“I wonder if he has been dropped because he is an embarrassment.”

The last minute substitution of one of Emperor Pope Benedict XVI’s team to visit the UK has been, officially, blamed on ill health.  The Telegraph’s “blood crazed ferret” Damian Thompson has welcomed the news that a moderate theologian, the 77-year-old Cardinal Walter Kasper, will not be part of the semi-state visit.

But I doubt the reference to “aggressive new atheism” had anything to do with it.  After all, Benedict’s been there before.

Here’s a rough translation from a FOCUS magazine report

In the interview in the current edition of the FOCUS, in answer to a question about why so many Britons expressed displeasure over the pope, [Cardinal Kasper] answered: “England is a secularized, pluralistic country today.  When you land at Heathrow airport, you sometimes think you have landed in a Third World country”.

And according to the BBC report

Vatican sources said Cardinal Kasper – who stepped down in July as the head of the department that deals with other Christian denominations – was suffering from gout and had been advised by his doctors not to travel to the UK.

They also said his “Third World” comment referred to the UK’s multicultural society. [added emphasis]

A Guardian report quotes the pope’s spokesman

The pope’s spokesman, Father Federico Lombardi, said tonight that the cardinal “had no negative intention, nor [a] lesser appreciation for the United Kingdom”, but had been referring to Britain’s multi-ethnic composition. He said the pope’s former adviser did, of course, recognise “the great values of British culture”.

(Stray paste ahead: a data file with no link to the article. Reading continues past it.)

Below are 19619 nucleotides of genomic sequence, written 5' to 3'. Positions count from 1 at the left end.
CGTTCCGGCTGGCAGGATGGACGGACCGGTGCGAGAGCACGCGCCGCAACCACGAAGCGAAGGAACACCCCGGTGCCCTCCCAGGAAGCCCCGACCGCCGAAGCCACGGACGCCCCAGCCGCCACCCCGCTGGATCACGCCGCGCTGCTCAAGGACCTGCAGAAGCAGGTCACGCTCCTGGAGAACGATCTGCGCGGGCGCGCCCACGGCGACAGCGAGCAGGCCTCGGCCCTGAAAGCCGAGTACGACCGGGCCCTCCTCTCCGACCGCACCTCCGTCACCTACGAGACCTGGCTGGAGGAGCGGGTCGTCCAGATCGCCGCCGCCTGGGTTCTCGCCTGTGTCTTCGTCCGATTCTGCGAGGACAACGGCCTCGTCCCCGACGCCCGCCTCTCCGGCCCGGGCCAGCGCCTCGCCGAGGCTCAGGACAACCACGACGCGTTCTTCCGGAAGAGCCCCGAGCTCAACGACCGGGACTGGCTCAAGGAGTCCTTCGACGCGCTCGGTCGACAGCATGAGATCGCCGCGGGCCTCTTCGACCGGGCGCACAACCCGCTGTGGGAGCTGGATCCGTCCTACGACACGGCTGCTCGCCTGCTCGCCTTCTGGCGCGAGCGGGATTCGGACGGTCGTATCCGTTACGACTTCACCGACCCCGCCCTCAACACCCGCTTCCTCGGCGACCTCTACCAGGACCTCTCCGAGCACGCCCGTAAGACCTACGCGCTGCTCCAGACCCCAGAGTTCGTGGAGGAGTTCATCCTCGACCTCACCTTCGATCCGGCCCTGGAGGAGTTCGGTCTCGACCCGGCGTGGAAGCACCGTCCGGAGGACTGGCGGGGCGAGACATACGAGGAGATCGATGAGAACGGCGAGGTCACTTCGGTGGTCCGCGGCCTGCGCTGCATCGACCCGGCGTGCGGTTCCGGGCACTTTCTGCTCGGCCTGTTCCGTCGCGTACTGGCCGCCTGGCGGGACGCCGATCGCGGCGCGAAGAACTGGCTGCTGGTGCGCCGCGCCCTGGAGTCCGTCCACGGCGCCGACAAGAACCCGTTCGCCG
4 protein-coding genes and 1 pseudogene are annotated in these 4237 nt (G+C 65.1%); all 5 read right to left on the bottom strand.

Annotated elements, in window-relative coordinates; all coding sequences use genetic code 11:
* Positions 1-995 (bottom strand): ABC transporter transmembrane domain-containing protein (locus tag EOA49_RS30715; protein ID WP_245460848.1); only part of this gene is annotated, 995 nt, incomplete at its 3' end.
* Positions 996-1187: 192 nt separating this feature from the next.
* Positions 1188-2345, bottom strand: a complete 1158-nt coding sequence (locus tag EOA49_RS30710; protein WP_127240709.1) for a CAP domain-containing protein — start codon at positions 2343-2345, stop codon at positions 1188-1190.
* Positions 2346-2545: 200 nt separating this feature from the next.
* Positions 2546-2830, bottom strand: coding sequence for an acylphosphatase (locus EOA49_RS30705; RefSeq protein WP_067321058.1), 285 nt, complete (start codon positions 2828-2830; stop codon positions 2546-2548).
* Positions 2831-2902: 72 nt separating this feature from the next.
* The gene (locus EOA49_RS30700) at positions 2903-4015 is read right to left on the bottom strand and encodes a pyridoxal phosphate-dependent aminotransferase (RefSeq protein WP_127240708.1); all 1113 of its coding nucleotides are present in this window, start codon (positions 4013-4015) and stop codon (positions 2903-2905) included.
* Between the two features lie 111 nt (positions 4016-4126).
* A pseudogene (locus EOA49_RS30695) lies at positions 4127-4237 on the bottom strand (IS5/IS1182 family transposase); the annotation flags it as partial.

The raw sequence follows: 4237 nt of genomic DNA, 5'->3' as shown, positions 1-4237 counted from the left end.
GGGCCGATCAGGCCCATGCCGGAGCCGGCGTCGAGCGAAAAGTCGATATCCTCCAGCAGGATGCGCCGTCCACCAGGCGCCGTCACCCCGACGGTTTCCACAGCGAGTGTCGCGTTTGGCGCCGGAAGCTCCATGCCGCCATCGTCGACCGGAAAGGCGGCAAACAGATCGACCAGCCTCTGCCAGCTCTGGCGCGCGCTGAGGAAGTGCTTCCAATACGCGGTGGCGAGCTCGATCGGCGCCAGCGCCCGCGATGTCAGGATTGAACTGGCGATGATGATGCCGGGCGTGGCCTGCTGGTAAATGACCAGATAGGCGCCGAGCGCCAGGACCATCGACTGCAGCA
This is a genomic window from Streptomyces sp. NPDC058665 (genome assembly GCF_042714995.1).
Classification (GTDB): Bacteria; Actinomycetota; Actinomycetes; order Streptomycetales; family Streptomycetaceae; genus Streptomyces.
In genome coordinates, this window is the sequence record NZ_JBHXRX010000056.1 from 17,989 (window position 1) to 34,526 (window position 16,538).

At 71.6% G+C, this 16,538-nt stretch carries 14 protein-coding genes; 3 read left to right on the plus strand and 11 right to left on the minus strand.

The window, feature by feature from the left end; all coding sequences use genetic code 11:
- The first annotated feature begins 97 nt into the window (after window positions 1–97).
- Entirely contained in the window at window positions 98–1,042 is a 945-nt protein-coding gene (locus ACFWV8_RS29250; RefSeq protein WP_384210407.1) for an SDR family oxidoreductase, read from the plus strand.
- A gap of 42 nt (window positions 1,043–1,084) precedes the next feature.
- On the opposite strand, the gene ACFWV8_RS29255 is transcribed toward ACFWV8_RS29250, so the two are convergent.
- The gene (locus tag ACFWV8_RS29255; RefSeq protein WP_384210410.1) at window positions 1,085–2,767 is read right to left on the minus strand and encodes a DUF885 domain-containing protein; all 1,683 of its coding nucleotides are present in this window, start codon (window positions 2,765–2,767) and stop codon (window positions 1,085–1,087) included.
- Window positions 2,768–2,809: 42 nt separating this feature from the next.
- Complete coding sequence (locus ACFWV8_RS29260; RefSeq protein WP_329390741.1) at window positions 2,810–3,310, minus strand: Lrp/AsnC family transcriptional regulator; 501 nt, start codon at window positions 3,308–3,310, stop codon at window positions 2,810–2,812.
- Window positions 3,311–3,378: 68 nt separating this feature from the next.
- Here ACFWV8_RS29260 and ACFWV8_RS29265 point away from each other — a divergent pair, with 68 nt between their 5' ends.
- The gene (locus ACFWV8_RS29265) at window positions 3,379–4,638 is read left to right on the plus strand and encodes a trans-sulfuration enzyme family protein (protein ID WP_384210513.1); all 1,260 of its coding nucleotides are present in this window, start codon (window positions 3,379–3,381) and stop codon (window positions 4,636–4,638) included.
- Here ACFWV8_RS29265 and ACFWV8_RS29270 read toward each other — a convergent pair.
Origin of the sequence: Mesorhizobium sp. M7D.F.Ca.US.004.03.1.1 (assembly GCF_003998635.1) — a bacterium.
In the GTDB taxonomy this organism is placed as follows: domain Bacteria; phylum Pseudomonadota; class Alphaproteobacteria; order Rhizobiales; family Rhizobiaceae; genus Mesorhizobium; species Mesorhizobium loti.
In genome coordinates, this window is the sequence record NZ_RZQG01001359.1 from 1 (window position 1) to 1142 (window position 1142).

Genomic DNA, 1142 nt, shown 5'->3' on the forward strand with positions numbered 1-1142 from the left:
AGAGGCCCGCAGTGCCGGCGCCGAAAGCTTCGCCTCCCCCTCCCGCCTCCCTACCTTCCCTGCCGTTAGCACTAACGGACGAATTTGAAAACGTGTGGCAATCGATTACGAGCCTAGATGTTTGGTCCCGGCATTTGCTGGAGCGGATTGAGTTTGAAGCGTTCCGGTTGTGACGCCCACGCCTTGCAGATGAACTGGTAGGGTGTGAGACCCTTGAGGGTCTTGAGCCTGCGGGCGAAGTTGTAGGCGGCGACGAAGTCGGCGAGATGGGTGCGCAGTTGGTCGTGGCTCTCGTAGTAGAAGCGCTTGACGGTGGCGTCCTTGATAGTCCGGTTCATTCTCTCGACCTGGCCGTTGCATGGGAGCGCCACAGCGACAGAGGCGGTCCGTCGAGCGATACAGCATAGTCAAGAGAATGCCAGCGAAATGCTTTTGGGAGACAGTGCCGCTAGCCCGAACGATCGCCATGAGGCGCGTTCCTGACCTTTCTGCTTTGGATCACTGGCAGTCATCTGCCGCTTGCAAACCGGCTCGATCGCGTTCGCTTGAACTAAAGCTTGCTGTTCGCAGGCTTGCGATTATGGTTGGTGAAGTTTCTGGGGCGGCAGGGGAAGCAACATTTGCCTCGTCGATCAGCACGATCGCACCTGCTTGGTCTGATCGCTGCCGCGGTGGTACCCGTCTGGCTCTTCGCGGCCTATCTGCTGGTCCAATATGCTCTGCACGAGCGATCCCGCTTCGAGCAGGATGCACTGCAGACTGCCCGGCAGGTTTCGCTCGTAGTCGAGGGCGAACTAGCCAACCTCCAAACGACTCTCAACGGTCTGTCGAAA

In a statement, Lombardi said Kasper “had meant to refer to the fact that from the moment of arrival in London airport – as happens in many big metropolises of the world today, but in London particularly because the unique role played over time by the UK’s capital – you realise from the outset that you are in a country in which many human realities of the most diverse provenances and conditions meet and mingle; a crucible of today’s humanity, with its diversity and problems”. [added emphasis]

Well, that’s all right then…

And don’t even mention those supernaturalist churches who are not even churches “in the proper sense”.

Nor that attempted corporate take-over.

“Knowledge is power”, after all.

Adds Further Cardinal Kasper quotes from Andrew Brown

The Church of England, Kasper believes, has been brought to the point of schism and collapse by compromise with the spirit of the age. He says: “There is a crisis of values and direction in western society which has its roots in the Enlightenment, and was given added impetus by the radical movements of the 60s. And because the churches live in this society, their faith is weakened.”